Java: you could or you should?

What’s a piece of advice said differently?

If someone asks you how to boil potatoes, there’s a simple answer: put them in a pan, immerse them in water, and put the pan on the heat. But if you were asked how to cook spuds, what would you say? Just boil them? Or would you also mention fried potatoes, roast potatoes, jacket potatoes and maybe microwaves? Or even suggest a shepherd’s pie?

There’s a serious point here. It has several times occurred to me that JRE would probably contain better quality libraries if it was merely a collection of high-quality community contributed largely independent libraries built on a small base (much like Boost is to the STL and other core C++ libraries) than as the kitchen-sink monolith it currently is. Granted, not everything would be hunky-dory, but if enough people think one thing is broken then they just replace it. The new library might not immediately make it onto all target devices, but hey, if it’s good it could get there somewhere down the line.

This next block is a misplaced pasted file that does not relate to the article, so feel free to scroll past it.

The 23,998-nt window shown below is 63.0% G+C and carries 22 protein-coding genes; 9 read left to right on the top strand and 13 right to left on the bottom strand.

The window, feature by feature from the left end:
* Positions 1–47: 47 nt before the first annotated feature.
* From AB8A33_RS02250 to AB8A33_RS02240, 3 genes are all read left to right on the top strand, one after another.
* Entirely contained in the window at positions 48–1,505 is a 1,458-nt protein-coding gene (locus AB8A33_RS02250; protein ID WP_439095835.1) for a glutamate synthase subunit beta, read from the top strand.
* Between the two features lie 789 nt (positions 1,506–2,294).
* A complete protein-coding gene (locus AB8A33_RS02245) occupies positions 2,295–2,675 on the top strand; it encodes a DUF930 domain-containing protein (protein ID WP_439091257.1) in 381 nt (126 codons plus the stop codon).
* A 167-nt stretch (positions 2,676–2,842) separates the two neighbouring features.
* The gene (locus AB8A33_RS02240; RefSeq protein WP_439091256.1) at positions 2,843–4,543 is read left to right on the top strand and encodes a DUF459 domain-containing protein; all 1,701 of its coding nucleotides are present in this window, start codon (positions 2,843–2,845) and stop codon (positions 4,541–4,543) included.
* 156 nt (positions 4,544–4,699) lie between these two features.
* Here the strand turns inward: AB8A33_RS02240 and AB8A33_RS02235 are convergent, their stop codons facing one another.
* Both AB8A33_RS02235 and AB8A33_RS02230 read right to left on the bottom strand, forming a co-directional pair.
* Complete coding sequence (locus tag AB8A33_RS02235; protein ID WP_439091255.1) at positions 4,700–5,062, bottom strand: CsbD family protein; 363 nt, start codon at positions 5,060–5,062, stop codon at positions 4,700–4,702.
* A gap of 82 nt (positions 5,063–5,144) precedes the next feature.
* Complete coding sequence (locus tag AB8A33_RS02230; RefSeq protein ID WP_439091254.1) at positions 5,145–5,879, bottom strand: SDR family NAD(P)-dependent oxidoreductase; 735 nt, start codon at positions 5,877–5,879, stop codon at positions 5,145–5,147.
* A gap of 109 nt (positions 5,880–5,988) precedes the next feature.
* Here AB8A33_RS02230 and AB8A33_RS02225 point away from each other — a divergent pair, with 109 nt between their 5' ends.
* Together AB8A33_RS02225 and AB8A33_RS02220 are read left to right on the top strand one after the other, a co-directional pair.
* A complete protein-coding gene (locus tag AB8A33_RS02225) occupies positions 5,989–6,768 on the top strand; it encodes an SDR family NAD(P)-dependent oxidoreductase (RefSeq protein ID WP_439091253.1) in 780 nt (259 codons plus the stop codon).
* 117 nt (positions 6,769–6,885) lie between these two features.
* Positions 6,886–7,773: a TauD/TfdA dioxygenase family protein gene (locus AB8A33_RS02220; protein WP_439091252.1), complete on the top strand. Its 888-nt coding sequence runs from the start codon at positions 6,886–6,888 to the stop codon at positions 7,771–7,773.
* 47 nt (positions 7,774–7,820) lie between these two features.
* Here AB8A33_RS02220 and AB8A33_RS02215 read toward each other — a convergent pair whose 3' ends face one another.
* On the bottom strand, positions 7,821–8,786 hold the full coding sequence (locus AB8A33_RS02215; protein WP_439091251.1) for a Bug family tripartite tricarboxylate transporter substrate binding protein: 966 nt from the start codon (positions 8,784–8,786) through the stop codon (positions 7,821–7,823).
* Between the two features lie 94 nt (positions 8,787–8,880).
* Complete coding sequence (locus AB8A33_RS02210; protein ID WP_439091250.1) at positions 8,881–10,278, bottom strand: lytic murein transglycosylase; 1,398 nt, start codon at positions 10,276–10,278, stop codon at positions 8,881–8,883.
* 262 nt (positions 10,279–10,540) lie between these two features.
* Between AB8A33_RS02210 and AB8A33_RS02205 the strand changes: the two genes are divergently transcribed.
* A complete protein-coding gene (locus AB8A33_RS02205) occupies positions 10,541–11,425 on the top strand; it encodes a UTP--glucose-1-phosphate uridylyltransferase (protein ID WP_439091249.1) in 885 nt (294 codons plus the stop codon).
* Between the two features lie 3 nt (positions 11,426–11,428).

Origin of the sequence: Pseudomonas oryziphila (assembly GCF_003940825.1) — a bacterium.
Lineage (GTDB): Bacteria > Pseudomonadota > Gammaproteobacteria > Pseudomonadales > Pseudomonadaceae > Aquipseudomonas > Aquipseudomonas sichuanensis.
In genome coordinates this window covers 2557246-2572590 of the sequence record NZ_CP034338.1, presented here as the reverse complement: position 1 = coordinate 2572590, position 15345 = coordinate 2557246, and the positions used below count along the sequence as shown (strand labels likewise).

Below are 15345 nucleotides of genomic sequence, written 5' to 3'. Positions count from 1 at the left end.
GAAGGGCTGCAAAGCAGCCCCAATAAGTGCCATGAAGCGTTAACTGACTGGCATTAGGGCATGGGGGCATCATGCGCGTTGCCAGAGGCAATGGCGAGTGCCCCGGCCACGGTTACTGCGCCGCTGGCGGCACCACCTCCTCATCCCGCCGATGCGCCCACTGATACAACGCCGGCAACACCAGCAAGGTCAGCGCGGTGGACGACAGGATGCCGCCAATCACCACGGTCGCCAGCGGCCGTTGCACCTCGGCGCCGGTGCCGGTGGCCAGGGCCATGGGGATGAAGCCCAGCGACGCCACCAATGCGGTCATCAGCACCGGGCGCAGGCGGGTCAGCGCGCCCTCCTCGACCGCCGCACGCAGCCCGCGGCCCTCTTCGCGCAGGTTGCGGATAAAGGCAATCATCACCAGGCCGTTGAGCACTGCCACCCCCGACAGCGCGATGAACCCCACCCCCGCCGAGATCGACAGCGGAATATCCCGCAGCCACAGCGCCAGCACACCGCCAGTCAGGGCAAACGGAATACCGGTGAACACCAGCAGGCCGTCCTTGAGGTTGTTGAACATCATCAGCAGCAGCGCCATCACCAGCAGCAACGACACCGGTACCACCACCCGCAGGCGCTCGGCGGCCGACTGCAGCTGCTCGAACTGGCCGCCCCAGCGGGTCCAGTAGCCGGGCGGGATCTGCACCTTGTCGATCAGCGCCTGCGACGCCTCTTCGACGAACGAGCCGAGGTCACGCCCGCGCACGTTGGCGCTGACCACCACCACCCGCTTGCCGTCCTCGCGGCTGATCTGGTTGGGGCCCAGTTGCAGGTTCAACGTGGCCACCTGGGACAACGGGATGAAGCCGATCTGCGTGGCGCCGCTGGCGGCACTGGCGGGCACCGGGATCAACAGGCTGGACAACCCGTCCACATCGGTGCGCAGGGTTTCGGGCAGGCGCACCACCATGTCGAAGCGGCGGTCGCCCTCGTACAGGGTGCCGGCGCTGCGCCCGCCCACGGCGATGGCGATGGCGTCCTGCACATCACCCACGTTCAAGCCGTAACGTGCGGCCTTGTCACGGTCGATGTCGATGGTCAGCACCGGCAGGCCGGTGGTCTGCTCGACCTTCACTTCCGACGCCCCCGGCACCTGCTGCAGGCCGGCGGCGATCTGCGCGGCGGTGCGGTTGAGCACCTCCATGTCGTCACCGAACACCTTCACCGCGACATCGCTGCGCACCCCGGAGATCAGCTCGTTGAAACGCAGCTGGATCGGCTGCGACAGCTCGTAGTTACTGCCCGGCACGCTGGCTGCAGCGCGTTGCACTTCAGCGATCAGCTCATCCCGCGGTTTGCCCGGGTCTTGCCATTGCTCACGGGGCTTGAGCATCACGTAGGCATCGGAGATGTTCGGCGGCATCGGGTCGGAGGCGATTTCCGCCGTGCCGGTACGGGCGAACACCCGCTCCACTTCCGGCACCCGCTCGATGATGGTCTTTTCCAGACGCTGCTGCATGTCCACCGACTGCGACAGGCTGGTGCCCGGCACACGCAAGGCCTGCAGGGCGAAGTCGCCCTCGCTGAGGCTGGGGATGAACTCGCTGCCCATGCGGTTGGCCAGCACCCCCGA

But it’s not just the JRE. Java has a lot of libraries, but several big frameworks too. What’s a framework? A big mess of code doing many different things with lots of interdependencies and lots of pressure to do things our way, the way I understand it. How dynamic can that be? And more to the point, is it fun spending hours learning how to use the thing when you only need it for one small job?

And then there’s IDEs. Java’s got some amazingly capable editors, that’s got to be said. But why does practically everyone say “use Eclipse”? Sure, in terms of features it’s untouchable. But it’s UI demands a redesign probably more than any other app I’ve ever seen, and, well, do I need to say anything else?

Okay, rant over. (And no, this is not saying “Java sucks”. It doesn’t, it just seems to have a very high tolerance for poor design in massively used components.)

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About dhardy

A software developer who landed in Switzerland, I love conjecturing over a few things computer-related, open collaboration, and quietly promoting linux/KDE as a desktop OS.
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